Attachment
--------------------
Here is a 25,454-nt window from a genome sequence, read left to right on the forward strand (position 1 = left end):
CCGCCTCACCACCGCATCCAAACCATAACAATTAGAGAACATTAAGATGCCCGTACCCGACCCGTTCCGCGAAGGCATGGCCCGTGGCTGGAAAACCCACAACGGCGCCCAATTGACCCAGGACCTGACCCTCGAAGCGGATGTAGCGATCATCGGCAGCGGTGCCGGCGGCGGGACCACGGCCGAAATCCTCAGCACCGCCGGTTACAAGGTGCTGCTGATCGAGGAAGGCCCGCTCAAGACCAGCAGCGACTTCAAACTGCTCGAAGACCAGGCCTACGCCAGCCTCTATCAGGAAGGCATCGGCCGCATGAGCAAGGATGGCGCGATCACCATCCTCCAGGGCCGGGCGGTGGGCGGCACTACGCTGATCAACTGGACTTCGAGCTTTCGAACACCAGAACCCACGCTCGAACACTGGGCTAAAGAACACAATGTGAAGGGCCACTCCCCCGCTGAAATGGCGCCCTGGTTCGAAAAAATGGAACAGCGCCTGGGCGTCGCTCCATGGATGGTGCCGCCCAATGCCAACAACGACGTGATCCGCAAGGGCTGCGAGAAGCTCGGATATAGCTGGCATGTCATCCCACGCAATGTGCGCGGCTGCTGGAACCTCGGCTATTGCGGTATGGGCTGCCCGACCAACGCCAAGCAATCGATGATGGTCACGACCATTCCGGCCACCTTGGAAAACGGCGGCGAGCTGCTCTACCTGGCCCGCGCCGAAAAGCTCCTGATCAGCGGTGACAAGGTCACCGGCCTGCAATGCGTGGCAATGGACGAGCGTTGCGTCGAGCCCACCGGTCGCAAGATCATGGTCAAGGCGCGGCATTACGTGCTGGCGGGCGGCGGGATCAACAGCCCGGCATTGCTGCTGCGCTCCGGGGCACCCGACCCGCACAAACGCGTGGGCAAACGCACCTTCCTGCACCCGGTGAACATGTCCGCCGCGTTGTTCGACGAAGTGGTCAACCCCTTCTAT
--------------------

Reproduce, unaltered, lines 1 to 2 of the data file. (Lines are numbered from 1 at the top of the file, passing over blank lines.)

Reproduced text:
Here is a 25,454-nt window from a genome sequence, read left to right on the forward strand (position 1 = left end):
CCGCCTCACCACCGCATCCAAACCATAACAATTAGAGAACATTAAGATGCCCGTACCCGACCCGTTCCGCGAAGGCATGGCCCGTGGCTGGAAAACCCACAACGGCGCCCAATTGACCCAGGACCTGACCCTCGAAGCGGATGTAGCGATCATCGGCAGCGGTGCCGGCGGCGGGACCACGGCCGAAATCCTCAGCACCGCCGGTTACAAGGTGCTGCTGATCGAGGAAGGCCCGCTCAAGACCAGCAGCGACTTCAAACTGCTCGAAGACCAGGCCTACGCCAGCCTCTATCAGGAAGGCATCGGCCGCATGAGCAAGGATGGCGCGATCACCATCCTCCAGGGCCGGGCGGTGGGCGGCACTACGCTGATCAACTGGACTTCGAGCTTTCGAACACCAGAACCCACGCTCGAACACTGGGCTAAAGAACACAATGTGAAGGGCCACTCCCCCGCTGAAATGGCGCCCTGGTTCGAAAAAATGGAACAGCGCCTGGGCGTCGCTCCATGGATGGTGCCGCCCAATGCCAACAACGACGTGATCCGCAAGGGCTGCGAGAAGCTCGGATATAGCTGGCATGTCATCCCACGCAATGTGCGCGGCTGCTGGAACCTCGGCTATTGCGGTATGGGCTGCCCGACCAACGCCAAGCAATCGATGATGGTCACGACCATTCCGGCCACCTTGGAAAACGGCGGCGAGCTGCTCTACCTGGCCCGCGCCGAAAAGCTCCTGATCAGCGGTGACAAGGTCACCGGCCTGCAATGCGTGGCAATGGACGAGCGTTGCGTCGAGCCCACCGGTCGCAAGATCATGGTCAAGGCGCGGCATTACGTGCTGGCGGGCGGCGGGATCAACAGCCCGGCATTGCTGCTGCGCTCCGGGGCACCCGACCCGCACAAACGCGTGGGCAAACGCACCTTCCTGCACCCGGTGAACATGTCCGCCGCGTTGTTCGACGAAGTGGTCAACCCCTTCTAT